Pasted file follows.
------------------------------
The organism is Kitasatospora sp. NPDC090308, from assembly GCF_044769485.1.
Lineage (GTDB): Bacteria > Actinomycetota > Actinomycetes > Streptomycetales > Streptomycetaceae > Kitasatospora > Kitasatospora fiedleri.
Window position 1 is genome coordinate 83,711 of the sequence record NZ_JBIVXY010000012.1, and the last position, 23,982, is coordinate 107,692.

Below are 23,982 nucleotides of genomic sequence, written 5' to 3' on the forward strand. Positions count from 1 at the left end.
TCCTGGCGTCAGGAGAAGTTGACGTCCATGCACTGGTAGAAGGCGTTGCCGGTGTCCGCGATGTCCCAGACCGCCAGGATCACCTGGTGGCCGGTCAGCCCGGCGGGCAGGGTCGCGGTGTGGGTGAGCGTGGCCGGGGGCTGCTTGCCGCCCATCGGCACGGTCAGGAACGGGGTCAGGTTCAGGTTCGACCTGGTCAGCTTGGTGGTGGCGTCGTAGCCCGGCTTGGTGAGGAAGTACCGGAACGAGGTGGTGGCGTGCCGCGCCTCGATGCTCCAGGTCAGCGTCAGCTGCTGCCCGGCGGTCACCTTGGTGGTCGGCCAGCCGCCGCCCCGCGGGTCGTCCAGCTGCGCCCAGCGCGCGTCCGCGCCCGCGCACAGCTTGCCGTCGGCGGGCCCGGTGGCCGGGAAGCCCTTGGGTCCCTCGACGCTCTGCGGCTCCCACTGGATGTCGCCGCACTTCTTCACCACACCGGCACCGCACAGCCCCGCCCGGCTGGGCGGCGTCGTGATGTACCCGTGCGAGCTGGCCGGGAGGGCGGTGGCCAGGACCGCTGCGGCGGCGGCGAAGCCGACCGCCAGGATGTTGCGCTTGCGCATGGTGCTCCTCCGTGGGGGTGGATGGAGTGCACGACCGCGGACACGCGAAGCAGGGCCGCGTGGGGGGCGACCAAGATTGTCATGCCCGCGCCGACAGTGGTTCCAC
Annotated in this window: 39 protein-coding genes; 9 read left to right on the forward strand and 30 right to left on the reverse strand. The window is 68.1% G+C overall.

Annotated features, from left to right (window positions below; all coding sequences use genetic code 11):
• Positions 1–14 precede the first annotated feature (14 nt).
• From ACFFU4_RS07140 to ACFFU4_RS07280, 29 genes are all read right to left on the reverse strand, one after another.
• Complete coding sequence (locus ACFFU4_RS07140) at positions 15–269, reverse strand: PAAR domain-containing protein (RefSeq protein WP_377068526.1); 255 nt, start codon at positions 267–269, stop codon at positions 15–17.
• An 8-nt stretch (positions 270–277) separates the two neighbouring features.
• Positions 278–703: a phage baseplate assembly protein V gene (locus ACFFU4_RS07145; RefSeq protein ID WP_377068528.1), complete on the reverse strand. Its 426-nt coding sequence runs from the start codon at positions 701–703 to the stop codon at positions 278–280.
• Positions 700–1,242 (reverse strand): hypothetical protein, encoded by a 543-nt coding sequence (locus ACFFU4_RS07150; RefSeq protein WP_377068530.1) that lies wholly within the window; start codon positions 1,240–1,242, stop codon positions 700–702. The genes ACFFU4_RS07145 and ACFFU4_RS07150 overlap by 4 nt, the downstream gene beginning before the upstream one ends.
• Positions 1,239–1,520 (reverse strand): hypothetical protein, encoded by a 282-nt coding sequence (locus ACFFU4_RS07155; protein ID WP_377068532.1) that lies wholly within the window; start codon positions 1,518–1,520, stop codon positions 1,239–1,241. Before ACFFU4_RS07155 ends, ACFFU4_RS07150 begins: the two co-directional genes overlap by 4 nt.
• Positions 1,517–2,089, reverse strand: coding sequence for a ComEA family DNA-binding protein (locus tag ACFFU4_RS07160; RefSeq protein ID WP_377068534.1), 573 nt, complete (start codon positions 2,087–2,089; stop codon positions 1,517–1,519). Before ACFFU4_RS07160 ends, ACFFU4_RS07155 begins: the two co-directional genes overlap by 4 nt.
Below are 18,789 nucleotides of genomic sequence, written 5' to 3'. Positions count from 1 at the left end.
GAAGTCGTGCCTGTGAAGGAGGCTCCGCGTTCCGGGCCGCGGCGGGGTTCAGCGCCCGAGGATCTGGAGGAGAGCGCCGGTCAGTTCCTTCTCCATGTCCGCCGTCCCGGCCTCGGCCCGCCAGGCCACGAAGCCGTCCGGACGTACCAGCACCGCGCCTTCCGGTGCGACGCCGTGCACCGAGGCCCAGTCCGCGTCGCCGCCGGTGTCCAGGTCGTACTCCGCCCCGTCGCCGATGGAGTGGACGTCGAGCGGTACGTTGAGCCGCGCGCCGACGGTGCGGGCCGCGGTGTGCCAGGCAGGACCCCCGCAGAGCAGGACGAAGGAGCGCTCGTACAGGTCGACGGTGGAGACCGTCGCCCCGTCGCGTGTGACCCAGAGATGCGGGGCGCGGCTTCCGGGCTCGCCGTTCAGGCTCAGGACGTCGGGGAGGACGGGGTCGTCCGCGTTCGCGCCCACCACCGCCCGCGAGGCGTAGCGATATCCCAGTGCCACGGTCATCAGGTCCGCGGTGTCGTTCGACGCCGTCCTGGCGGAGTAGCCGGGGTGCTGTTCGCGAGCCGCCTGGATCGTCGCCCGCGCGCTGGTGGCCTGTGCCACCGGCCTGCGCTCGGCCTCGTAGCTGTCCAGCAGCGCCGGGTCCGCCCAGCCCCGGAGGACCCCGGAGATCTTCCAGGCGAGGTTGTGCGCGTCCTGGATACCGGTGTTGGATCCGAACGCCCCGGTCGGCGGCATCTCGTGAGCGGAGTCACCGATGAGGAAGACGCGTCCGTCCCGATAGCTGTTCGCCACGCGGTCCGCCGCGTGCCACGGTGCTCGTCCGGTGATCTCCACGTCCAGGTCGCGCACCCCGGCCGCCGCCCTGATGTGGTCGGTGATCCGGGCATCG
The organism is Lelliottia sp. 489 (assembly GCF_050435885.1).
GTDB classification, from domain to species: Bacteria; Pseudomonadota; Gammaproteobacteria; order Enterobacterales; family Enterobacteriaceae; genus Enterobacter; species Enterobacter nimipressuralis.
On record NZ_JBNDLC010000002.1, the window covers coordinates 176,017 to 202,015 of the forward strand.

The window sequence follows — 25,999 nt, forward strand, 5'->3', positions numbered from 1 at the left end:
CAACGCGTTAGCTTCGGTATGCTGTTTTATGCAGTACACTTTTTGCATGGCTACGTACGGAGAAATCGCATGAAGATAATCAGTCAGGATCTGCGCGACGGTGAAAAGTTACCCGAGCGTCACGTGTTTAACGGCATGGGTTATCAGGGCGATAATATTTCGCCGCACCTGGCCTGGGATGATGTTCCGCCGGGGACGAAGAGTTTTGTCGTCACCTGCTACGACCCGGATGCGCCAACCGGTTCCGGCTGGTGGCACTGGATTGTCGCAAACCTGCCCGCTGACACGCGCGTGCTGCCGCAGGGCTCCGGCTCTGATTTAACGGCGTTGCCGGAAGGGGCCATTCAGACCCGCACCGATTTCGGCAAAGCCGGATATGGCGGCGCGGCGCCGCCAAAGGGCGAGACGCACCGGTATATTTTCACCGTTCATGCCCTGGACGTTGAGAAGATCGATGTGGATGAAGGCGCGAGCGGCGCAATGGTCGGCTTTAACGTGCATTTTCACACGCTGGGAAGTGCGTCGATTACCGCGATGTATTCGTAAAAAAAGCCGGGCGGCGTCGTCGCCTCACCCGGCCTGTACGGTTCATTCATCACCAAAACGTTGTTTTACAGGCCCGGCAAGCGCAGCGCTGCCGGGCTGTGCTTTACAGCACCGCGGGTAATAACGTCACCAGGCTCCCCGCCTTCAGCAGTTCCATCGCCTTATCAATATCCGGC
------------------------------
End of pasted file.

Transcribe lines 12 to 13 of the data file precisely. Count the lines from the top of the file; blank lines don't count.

• Positions 278–703: a phage baseplate assembly protein V gene (locus ACFFU4_RS07145; RefSeq protein ID WP_377068528.1), complete on the reverse strand. Its 426-nt coding sequence runs from the start codon at positions 701–703 to the stop codon at positions 278–280.
• Positions 700–1,242 (reverse strand): hypothetical protein, encoded by a 543-nt coding sequence (locus ACFFU4_RS07150; RefSeq protein WP_377068530.1) that lies wholly within the window; start codon positions 1,240–1,242, stop codon positions 700–702. The genes ACFFU4_RS07145 and ACFFU4_RS07150 overlap by 4 nt, the downstream gene beginning before the upstream one ends.